Editorial | Tax evasion: the ‘Maltese way’ challenged

The government knows that it needs to have the Opposition on board in tackling tax evasion because the matter hits at an unsavoury characteristic of the Maltese


Tax evasion is not a subject the commercial community likes to talk about but the issue has been thrust into the limelight by the Financial Action Task Force.

Malta cannot avoid having an honest discussion on tax evasion and how it harms the community, threatens social cohesion and undermines the level playing field business operators require to flourish.

The discussion is long overdue and now has been forced on us by an international organisation that acts as a watchdog on financial crime.

From Panama Papers to the impunity people close to power enjoyed; from the laissez affaire attitude adopted by regulatory authorities to poor police work on financial crime; from complacent politicians to the murder of a journalist, a lot can be said on the reasons that underpin FATF’s decision to greylist Malta.

But while all these reasons have contributed to the state of affairs, tax evasion and its corollary offence of money laundering are also part of the equation.

The FATF conclusions on Malta clearly mentioned tax evasion as a problem and asked for more focussed intelligence gathering on such a crime by the Financial Intelligence Analysis Unit. And while FATF did make particular reference to criminal tax evasion – tax evasion coming from illegal activities such as drug trafficking and corruption – it also mentioned ordinary tax evasion.

Prime Minister Robert Abela yesterday made it clear to the social partners during a special session of the MCESD that serial under-reporting of proceeds and the resultant evasion of tax by companies is a serious problem that has to be tackled.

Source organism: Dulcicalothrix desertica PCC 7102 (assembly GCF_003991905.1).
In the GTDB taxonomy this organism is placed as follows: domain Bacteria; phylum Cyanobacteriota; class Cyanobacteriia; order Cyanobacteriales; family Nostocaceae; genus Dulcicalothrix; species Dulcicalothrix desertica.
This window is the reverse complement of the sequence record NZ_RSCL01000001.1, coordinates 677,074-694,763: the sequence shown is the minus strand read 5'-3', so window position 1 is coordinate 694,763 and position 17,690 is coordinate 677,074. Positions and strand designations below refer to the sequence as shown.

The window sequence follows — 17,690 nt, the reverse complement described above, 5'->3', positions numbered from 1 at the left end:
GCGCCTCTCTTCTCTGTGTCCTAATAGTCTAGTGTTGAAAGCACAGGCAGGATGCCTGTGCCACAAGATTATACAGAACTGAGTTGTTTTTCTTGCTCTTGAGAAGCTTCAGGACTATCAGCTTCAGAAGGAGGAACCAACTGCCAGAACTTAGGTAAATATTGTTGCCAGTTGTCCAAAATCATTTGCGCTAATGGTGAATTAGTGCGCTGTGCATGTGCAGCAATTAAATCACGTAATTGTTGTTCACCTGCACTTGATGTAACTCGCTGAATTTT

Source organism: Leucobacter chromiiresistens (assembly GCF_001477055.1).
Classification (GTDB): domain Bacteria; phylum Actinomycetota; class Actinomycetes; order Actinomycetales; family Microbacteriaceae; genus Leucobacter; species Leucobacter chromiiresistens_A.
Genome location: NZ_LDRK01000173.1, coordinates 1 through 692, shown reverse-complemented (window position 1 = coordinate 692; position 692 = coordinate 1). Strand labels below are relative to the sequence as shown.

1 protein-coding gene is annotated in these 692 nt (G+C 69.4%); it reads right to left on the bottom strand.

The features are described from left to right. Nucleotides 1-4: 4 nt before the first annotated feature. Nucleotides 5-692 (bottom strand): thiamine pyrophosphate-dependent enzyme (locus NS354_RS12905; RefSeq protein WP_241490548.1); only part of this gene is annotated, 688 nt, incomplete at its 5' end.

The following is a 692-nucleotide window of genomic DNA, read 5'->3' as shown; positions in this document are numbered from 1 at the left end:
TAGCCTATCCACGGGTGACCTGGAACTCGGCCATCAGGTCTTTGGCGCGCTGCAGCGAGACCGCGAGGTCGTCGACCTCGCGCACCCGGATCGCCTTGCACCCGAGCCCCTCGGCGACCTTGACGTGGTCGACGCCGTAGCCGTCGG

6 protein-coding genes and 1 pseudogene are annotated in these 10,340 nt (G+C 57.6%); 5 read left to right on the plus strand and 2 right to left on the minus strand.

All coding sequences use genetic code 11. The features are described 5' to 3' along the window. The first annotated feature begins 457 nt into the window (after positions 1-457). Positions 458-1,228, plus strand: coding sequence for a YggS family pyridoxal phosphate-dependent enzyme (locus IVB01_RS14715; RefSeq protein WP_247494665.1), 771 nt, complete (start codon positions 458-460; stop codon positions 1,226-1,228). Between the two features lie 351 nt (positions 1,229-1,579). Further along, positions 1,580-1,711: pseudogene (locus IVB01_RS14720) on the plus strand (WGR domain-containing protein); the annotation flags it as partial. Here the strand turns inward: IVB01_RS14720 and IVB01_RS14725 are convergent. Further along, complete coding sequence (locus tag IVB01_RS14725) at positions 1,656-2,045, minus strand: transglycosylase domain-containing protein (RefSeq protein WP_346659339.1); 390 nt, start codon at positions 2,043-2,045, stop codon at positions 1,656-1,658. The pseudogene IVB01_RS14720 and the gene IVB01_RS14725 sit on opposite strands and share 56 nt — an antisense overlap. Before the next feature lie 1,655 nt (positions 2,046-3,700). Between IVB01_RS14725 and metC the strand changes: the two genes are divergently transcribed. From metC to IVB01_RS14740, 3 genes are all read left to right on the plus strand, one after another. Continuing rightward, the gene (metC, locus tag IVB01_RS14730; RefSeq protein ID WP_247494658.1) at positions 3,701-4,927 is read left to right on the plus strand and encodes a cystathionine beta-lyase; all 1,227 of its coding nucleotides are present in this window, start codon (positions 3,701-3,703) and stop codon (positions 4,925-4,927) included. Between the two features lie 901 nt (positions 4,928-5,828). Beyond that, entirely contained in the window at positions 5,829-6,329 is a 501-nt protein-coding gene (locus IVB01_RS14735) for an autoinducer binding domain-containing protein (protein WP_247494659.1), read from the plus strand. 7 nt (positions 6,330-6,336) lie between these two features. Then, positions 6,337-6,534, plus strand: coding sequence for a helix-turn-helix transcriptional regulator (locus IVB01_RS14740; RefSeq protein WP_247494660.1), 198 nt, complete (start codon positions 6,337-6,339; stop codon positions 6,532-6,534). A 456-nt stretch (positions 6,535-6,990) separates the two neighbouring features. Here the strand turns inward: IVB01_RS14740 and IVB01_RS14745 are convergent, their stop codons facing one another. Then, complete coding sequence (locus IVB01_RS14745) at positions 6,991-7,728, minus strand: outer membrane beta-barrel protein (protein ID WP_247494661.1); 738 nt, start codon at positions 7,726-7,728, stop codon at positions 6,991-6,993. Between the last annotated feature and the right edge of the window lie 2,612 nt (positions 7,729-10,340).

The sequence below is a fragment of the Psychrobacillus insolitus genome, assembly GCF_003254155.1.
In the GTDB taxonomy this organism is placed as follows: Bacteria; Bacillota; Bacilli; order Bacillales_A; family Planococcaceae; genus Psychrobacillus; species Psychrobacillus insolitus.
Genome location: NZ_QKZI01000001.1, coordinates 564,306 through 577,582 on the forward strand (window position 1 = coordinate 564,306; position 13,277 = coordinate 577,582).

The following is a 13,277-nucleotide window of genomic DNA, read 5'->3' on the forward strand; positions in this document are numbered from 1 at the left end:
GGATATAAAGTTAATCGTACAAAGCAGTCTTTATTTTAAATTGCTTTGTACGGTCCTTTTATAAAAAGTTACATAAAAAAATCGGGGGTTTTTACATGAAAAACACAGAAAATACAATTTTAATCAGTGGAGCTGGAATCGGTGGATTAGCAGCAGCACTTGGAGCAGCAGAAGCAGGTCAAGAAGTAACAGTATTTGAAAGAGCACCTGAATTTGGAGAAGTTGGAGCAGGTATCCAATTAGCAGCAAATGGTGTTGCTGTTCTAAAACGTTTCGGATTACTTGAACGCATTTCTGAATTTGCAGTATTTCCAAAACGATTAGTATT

He called for cooperation from the social partners in weeding out the tax dodgers and the professionals who help them to squirrel away funds.

The Prime Minister insisted the government will not introduce new taxes and sought to assure bona fide businesses. “Legitimate businesses have nothing to worry about, but we cannot tolerate abusers,” he told the MCESD.

What is being questioned here is the ‘Maltese way’ of trying to evade tax at every turn. From the VAT receipt that is not given, to the use of offshore companies to purchase equipment without paying taxes, to the lax attitude adopted by the tax authorities on outstanding tax bills, FATF has made it clear this is not acceptable.

And of course, there is the far more serious crime of laundering funds coming from an illegal activity and channelling these into legitimate businesses.

Malta has done a lot over the past 18 months to beef up regulatory authorities like the FIAU and the Malta Financial Services Authority, change laws and give the police force political independence to go after financial crime.

It would be childish to ignore the changes. Even FATF recognised the improvements and last month Malta received the green light for technical compliance from Moneyval.

But the issue now is implementing the laws and taking concrete action on the ground.

Within this context, government needs to find consensus. Clamping down on tax evasion will inevitably lead to the usual complaints of heavy-handedness – we have already seen this when the FIAU and MFSA started dishing out hefty fines for non-compliance – that will provide fertile ground for appeasing politicians to exploit.

The government knows that it needs to have the Opposition on board in tackling tax evasion because the matter hits at an unsavoury characteristic of the Maltese.

Having a high-level action task force chaired by the Finance Minister with inclusion of the Opposition and key stakeholders will enable action to be taken with full consensus.

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